“Yes, mademoiselle.” Remy’s black eyes glistened like polished buttons in the light. They darted to the soldiers behind her, the captain, and her before alighting on Jacob Kerrigan.
She practically heard the connections forming in the butler’s head.
Feet slapped the marble floor in the foyer, and a shadow stretched across the oriental rug. A moment later, her brother rounded the corner. The pink and white nightshirt flapped around his gangly frame. Elbows and knees tented the fabric in sharp points as his oversized hands beat the air to stop the rest of him from sliding into the receiving table. “Rosie! Rosie! You’re home.”
Pimples interspersed the wiry whiskers sprouting from his babyish face. He looked so much older than he was. Worse, his mind hadn’t even caught up with his age.
“I am here, Felix.” She held open her arms for her little brother.
He lurched forward then wrapped skeletal arms around her and curled his towering body over hers. Tremors rippled through him. “I was so scared, Rosie. You weren’t here.”
Captain Schiedel rested his hand on his weapon. “How old is the boy?”
Jacob released his breath slowly. “I’m certain he isn’t of fighting age.”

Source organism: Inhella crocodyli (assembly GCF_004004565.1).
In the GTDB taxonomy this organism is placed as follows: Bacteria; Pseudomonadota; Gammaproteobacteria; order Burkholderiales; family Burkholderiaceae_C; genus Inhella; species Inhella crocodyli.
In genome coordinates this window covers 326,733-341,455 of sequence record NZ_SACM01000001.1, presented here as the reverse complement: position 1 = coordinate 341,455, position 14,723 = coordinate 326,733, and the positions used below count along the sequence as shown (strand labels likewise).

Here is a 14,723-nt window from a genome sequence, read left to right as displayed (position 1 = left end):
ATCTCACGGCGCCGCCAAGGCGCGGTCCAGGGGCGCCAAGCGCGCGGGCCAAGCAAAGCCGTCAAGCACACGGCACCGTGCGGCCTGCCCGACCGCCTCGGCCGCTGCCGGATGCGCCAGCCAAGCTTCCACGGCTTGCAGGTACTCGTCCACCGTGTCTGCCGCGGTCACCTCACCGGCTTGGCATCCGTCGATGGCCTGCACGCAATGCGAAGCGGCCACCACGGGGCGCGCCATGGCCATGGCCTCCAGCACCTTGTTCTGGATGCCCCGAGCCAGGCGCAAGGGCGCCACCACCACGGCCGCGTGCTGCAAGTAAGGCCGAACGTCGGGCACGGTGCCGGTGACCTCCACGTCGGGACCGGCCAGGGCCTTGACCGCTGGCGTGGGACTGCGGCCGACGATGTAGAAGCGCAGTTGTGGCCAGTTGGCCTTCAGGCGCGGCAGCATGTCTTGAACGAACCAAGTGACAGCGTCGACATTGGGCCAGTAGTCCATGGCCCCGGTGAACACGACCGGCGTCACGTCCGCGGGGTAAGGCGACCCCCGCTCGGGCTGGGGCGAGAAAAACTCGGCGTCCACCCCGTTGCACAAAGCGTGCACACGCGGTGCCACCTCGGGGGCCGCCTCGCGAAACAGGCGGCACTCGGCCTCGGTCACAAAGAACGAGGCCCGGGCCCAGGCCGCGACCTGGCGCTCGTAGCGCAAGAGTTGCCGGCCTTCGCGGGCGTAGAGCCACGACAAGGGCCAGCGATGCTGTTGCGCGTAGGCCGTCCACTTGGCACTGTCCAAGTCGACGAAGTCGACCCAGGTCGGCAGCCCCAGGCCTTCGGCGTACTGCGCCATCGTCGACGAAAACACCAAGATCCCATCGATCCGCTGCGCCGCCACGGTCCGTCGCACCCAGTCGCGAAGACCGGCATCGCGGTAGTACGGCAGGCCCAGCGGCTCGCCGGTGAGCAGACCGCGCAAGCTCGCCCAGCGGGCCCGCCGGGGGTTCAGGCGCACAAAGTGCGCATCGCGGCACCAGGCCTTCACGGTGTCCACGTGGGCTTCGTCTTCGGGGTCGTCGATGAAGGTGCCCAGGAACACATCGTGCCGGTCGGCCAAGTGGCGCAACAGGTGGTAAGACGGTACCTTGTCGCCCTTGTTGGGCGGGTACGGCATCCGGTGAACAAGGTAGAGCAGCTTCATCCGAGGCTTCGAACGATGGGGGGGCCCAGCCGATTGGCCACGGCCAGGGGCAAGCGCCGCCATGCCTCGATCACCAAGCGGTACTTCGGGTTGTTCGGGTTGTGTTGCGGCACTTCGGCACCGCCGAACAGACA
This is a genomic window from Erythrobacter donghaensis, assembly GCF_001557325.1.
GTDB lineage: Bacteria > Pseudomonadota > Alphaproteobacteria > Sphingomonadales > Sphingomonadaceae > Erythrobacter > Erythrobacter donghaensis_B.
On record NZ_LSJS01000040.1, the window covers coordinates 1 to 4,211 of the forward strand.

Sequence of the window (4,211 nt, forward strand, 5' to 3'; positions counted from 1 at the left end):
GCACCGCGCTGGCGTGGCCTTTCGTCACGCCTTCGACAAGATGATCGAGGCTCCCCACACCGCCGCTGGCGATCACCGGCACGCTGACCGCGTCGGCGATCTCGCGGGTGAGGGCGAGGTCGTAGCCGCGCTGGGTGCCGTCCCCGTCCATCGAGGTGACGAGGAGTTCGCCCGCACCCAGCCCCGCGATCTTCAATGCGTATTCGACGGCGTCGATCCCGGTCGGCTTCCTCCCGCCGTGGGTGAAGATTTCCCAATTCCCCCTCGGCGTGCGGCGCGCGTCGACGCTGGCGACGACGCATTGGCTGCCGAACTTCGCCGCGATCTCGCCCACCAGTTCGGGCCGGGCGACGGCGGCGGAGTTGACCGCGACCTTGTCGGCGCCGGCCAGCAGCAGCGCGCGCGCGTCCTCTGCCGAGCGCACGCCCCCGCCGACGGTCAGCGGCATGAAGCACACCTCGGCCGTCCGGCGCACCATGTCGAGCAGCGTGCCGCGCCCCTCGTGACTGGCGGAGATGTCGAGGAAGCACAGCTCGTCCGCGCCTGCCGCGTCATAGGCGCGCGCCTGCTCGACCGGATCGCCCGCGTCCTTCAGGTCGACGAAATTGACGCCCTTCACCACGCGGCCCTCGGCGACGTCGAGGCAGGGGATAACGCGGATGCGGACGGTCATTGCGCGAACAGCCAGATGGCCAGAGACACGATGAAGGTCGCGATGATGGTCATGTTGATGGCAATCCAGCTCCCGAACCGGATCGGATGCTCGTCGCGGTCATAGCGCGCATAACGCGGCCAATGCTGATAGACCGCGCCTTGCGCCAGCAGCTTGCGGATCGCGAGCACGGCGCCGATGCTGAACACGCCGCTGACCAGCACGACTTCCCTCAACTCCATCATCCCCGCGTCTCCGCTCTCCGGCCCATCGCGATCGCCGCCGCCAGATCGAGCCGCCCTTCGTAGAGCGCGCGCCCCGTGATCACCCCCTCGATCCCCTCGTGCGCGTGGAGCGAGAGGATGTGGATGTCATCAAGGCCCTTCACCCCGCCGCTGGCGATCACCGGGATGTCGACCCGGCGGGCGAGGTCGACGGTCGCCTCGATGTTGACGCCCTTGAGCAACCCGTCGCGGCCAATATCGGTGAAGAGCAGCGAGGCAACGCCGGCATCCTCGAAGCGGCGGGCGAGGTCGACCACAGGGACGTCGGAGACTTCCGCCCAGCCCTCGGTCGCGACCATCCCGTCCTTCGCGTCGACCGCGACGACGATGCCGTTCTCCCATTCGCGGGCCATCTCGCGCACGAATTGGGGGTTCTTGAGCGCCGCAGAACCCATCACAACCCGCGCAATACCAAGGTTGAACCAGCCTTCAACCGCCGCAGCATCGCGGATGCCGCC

Remy pulled a packet of papers from his dark suit jacket. “I took the liberty of bringing everyone’s papers with me. Felix Perrine turned eleven on the Eleventh of September.”
She rubbed her brother’s back. In five years, the Germans would deport him. Despite their promises, they allowed few male Belgians of fighting age to remain.
The Boche officer snatched the papers from the butler’s hand and angled them toward the beam of his flashlight.
Jacob studied the gravel under his shoes. A vein throbbed at his temple.
Kissing her brother on the cheek, Roselle pried his arms from their stranglehold around her neck. His exposed skin was chilled. “Please warm yourself by the fire, Felix. I can’t have you catching cold.”
Scratching his nose, her brother rubbed the top of one foot with the bottom of the other. “You’re coming inside, too?”
“I’ll be right there.” She bussed his cheek before pushing him into the house.
Captain Schiedel compared the photograph on Felix’s papers to him. “He is very large for a child.”